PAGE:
I’m sure that most of you who have school-aged children have heard a thing or two about the Summertime Slump, which is when kids forget some of what they learned during the school year, and may have a resulting backslide in academic skills. There are many approaches to help prevent the slump, and obviously, we want to do whatever we can to keep our kids on track and learning.
Up until now, you may not have thought about how your kid’s diet may also suffer during the summer. Inconsistent sleep and wake times, lack of a daily routine, and a plethora of snack foods can result in a limited and nutritionally-lacking diet. Since we all want to keep things easy during breaks, here are some simple things that you can do to help prevent a dietary slump.
Have your child(ren) help with the grocery shopping list. Since many kids will be home a lot more often during the summer, you will have to keep the kitchen stocked up! Either bring your kids along with you, or have them contribute to your list. If you see that they are focusing on sweet and salty snacks, remind them of other options: “It looks like we haven’t added any crunchy veggies yet. Which sound best to you? What about some hummus or ranch to go along with those?”
Prep healthy snacks ahead of time. Part of the reason that kids gravitate toward junk foods is because they are easily accessible. While many younger kids can’t yet slice and dice, they can usually open up a bag of chips. If you wash and prepare snacks, then store them at an accessible level, it will be easy to redirect them toward the foods you want them to be eating. Some great examples are cut-up fruits and berries on skewers, veggie sticks with peanut butter, cream cheese, etc., refried bean and tortilla wraps, turkey and cheese rollups, hard boiled eggs, mini sandwiches, edamame, yogurt parfaits, premade smoothie popsicles, and healthy trail mixes that you can store in the pantry.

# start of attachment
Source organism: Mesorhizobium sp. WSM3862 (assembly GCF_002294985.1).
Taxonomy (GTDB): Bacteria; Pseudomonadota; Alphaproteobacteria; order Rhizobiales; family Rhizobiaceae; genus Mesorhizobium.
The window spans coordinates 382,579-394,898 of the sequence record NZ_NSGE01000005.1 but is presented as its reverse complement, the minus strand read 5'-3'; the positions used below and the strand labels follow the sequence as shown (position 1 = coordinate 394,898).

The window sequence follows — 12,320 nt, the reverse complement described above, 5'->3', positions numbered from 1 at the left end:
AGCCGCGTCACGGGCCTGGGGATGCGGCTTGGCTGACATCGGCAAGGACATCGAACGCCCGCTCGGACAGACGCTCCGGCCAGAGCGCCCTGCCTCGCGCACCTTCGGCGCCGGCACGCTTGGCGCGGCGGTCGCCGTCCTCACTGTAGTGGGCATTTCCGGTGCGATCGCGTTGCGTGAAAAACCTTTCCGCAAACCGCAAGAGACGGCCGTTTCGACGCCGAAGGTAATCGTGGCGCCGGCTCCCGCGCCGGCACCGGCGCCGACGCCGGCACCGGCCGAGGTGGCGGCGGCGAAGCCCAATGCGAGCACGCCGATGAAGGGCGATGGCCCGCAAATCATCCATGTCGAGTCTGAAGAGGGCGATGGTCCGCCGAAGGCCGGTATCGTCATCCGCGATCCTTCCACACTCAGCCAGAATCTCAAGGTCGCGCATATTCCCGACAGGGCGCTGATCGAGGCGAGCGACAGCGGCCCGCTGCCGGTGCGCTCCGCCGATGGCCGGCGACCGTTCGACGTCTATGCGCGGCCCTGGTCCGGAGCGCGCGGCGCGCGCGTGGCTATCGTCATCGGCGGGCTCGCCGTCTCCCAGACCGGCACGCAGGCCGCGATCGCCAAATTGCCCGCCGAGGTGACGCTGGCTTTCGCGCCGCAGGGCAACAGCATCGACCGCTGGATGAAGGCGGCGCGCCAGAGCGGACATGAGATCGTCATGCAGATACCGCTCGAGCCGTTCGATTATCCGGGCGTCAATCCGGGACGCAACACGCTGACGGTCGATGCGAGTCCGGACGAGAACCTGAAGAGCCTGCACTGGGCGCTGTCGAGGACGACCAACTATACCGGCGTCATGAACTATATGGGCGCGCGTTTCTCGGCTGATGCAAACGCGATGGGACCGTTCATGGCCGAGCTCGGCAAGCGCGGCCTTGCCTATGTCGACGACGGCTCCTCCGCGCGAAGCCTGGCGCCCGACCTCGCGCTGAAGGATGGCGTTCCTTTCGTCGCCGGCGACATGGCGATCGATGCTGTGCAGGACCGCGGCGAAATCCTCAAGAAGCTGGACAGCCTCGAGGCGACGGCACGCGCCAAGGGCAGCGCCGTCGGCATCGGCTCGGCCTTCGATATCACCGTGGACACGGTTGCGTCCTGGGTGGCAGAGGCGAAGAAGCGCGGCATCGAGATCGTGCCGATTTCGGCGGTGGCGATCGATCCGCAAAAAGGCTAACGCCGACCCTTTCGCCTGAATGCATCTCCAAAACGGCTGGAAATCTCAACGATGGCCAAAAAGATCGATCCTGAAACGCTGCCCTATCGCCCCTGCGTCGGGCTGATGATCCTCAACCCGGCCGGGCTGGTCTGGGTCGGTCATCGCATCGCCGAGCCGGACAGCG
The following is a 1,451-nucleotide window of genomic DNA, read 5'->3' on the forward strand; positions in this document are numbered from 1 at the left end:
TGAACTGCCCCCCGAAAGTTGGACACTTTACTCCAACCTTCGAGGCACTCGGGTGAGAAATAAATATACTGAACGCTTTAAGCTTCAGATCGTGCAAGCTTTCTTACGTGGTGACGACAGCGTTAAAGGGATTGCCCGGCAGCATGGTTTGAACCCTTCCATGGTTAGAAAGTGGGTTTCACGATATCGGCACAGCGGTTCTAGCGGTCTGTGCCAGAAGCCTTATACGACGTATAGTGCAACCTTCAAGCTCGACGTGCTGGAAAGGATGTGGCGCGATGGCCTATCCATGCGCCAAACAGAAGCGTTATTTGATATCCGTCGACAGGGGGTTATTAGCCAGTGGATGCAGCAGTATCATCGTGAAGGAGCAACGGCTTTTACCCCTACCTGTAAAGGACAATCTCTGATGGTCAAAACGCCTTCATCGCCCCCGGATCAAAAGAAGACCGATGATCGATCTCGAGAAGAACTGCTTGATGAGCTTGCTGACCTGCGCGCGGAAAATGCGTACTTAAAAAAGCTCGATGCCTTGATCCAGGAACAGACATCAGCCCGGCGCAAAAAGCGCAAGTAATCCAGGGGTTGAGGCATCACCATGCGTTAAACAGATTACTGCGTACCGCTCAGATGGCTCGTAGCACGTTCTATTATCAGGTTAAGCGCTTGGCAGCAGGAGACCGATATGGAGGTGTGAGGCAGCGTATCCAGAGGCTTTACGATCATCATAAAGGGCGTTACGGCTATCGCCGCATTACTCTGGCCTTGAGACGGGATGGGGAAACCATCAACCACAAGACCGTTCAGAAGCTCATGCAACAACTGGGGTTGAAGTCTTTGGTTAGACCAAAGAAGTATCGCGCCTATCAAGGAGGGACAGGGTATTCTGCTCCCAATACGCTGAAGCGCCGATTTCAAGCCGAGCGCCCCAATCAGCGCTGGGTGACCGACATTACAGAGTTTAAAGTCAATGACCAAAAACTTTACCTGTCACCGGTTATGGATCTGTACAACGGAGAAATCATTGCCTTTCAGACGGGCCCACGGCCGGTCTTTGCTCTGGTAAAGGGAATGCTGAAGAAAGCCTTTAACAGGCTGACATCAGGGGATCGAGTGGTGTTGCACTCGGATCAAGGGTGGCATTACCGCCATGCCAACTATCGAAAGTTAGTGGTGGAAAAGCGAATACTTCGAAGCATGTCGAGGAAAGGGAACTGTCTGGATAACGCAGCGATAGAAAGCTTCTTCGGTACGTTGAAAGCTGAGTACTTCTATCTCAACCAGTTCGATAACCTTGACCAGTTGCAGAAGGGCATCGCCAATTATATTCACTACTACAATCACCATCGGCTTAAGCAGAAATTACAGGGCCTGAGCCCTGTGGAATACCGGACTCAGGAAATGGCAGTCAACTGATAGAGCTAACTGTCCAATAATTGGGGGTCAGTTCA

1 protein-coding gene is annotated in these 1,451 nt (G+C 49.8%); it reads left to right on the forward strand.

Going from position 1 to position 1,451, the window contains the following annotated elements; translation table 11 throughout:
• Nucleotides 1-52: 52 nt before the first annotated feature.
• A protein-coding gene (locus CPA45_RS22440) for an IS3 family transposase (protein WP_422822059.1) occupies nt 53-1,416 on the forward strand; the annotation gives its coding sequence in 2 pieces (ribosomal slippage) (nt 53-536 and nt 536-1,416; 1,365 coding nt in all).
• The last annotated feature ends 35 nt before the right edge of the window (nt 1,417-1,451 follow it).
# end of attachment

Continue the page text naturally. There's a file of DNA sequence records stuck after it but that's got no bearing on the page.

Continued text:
Gather for a meal together. With kids coming and going all day, it is sometimes not as easy to plan family meals during summer, compared to the structure of the school months. It is beneficial to plan to sit down for at least one meal per day, where everyone is enjoying the same pre
pared meal. This will help to keep up your kids exposure to the entrees that the rest of the family prefers. These are the opportunities to push their comfort zones a bit, toward flavors and foods that may not be as familiar.
If variety is always a struggle for your child(ren), summer can be a great chance to seize that extra time to work on a healthier diet. Use the flexibility in their daily schedule to create more exposure to new foods. If you’re not sure where to start, I would recommend using my February post as a reference point to help determine an appropriate starting point for your child: https://www.sproutsfeedingtherapy.com/single-post/2019/02/19/Find-Your-Reset-from-NO-Mode